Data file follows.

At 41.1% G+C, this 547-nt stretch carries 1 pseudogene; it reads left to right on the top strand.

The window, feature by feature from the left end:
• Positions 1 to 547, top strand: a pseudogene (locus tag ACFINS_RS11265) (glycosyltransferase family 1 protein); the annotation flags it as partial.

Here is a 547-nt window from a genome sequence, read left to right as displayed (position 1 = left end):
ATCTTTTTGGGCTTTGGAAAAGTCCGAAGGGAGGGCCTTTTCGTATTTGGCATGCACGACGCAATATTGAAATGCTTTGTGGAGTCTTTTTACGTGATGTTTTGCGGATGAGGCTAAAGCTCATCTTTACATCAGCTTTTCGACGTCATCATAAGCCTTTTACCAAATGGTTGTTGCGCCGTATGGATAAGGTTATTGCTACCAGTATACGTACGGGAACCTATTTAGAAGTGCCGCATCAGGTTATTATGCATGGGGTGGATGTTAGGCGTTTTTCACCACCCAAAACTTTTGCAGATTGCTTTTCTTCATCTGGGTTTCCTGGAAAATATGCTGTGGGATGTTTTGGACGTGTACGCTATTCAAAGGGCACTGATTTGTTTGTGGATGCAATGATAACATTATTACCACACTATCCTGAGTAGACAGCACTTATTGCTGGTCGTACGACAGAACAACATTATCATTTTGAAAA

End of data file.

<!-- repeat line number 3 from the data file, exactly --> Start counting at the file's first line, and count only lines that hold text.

• Positions 1 to 547, top strand: a pseudogene (locus tag ACFINS_RS11265) (glycosyltransferase family 1 protein); the annotation flags it as partial.